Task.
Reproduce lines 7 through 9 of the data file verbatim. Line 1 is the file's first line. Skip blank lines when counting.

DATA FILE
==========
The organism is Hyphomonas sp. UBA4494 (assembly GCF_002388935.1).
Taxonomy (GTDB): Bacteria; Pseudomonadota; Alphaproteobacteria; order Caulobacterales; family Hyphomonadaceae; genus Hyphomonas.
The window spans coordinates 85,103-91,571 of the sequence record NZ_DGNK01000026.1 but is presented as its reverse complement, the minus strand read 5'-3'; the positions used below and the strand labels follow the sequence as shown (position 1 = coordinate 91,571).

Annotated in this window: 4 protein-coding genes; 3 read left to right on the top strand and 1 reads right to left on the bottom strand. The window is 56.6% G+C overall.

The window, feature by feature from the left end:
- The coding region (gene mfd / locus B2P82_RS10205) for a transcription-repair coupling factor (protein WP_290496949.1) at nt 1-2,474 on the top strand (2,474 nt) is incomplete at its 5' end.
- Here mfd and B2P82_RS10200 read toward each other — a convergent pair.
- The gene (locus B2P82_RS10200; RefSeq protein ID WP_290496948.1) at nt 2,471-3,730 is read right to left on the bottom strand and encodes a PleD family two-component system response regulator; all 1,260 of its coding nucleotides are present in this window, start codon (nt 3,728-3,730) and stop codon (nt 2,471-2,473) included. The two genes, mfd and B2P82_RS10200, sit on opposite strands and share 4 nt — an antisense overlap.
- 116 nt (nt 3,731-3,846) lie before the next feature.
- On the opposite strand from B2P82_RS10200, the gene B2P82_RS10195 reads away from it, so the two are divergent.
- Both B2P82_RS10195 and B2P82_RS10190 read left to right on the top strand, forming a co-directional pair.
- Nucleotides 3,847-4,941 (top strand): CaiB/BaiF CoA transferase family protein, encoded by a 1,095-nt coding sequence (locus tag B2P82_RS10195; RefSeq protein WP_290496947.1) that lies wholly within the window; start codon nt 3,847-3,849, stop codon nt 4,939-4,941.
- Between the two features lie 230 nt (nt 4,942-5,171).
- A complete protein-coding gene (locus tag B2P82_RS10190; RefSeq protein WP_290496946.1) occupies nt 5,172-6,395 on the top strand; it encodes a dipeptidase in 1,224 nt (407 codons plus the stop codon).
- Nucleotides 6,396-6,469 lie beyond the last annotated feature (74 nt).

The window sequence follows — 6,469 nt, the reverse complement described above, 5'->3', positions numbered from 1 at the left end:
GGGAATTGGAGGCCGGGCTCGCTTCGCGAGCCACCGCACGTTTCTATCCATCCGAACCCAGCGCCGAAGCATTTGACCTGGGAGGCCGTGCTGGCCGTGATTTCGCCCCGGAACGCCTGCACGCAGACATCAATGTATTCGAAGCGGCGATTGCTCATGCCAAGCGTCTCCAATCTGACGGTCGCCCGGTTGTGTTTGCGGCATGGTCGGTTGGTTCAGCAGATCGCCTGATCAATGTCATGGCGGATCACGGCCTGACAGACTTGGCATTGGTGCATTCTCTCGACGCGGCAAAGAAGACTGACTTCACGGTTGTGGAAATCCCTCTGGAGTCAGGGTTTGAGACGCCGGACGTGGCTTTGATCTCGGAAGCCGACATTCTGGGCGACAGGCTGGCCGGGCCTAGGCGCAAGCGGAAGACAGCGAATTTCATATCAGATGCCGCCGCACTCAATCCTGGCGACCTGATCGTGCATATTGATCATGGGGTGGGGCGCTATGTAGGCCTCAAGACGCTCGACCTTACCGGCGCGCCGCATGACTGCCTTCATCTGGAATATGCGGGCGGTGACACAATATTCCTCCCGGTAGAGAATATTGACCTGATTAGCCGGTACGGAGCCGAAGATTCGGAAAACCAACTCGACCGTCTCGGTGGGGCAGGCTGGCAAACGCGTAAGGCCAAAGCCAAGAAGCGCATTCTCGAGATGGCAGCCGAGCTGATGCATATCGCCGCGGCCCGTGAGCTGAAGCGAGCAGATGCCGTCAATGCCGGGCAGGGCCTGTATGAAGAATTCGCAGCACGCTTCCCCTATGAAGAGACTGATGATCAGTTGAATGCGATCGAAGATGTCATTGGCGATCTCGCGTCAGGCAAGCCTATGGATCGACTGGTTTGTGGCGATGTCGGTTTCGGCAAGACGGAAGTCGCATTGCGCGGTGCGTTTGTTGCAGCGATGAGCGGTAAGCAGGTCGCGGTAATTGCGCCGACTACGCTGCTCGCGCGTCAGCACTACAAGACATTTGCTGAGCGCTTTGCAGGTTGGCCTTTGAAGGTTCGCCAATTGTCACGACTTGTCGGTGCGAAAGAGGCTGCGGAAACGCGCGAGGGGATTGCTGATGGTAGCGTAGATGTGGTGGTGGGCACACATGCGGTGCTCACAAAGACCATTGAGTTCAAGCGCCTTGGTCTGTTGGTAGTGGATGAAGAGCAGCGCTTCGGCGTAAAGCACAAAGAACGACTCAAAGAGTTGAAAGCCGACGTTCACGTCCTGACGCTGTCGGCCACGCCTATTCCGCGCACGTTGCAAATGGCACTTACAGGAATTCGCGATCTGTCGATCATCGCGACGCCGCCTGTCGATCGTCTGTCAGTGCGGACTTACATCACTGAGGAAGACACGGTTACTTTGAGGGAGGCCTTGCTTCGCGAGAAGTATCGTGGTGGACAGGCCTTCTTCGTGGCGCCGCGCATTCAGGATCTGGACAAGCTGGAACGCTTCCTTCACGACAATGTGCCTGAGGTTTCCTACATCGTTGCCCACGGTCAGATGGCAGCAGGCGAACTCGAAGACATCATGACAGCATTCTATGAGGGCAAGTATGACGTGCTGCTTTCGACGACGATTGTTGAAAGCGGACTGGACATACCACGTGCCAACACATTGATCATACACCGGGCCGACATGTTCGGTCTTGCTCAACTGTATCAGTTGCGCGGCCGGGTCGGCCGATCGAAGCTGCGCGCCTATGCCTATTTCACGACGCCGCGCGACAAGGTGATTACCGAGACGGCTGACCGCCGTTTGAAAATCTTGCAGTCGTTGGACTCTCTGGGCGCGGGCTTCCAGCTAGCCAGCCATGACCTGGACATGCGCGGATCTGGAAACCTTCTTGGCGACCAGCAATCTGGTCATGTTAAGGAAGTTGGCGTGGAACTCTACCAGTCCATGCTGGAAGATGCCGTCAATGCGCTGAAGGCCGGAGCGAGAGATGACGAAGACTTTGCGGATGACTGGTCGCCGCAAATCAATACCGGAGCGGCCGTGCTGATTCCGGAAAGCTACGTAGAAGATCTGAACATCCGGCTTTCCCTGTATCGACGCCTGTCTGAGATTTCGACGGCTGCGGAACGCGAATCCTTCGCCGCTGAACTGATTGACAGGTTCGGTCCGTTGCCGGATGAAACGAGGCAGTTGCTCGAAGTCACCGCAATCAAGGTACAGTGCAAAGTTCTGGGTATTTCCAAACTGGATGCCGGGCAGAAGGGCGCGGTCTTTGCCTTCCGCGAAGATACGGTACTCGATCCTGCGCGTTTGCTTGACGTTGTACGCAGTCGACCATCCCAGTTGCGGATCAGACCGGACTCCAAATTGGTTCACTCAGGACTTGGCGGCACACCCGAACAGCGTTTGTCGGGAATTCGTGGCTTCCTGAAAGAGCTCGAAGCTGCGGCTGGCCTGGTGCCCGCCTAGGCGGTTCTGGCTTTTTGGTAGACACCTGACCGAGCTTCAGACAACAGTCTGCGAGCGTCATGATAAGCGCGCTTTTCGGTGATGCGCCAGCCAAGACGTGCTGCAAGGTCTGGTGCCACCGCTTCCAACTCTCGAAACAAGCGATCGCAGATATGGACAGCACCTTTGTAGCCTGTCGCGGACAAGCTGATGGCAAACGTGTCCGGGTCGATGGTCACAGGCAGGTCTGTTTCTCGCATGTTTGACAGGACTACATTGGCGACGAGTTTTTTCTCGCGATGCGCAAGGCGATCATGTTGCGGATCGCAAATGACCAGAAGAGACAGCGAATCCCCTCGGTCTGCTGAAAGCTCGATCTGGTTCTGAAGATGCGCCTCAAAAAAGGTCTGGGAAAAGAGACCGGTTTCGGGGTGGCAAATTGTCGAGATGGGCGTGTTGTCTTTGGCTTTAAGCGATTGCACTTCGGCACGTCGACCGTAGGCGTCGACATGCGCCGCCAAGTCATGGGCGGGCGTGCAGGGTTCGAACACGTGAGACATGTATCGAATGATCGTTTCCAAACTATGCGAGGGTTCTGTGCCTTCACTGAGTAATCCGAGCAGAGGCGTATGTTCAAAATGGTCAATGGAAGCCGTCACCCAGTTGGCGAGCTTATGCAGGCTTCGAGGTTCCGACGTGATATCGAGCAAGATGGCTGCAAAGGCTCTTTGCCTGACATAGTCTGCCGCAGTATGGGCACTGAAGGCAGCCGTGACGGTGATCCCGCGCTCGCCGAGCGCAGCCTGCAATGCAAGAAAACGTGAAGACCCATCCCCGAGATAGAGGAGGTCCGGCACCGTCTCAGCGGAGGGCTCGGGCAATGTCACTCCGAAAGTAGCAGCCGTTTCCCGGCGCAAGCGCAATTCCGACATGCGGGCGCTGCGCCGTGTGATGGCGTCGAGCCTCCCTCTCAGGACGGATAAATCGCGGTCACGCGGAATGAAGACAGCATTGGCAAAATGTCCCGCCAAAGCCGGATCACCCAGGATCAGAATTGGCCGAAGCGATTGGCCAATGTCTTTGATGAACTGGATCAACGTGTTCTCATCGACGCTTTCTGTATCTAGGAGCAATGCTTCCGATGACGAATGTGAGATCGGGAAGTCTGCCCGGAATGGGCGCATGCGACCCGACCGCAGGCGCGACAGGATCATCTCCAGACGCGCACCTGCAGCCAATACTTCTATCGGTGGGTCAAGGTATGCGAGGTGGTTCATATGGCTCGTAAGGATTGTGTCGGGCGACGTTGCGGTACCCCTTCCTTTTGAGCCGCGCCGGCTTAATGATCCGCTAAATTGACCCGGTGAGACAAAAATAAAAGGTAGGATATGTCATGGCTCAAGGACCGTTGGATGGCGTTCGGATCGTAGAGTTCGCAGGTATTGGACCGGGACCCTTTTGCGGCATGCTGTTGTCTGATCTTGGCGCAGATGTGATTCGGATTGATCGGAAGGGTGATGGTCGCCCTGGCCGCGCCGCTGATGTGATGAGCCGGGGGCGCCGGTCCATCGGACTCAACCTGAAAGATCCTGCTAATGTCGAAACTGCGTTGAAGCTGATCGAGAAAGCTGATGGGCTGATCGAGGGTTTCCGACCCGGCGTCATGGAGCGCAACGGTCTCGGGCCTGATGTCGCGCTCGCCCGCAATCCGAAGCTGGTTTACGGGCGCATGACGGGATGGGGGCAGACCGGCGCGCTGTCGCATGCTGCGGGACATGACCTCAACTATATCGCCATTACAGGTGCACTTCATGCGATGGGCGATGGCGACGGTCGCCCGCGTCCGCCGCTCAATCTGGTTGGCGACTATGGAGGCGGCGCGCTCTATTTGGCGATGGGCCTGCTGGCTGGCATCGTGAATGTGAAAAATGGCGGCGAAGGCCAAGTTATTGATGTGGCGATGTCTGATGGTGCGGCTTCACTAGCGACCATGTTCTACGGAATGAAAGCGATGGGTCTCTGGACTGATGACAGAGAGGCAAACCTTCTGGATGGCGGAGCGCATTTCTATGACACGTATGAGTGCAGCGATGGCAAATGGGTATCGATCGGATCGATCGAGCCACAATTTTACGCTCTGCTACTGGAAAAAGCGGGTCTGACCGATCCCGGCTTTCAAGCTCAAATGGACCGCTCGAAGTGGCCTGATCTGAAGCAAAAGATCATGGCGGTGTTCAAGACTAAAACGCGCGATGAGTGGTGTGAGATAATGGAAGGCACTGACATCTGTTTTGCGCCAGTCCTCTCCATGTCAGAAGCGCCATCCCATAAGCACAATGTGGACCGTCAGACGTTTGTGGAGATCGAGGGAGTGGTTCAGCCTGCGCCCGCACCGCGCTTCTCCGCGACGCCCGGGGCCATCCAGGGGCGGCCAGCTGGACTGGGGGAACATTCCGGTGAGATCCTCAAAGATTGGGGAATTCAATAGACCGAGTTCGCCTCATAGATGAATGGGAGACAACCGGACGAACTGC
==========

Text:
- Here mfd and B2P82_RS10200 read toward each other — a convergent pair.
- The gene (locus B2P82_RS10200; RefSeq protein ID WP_290496948.1) at nt 2,471-3,730 is read right to left on the bottom strand and encodes a PleD family two-component system response regulator; all 1,260 of its coding nucleotides are present in this window, start codon (nt 3,728-3,730) and stop codon (nt 2,471-2,473) included. The two genes, mfd and B2P82_RS10200, sit on opposite strands and share 4 nt — an antisense overlap.
- 116 nt (nt 3,731-3,846) lie before the next feature.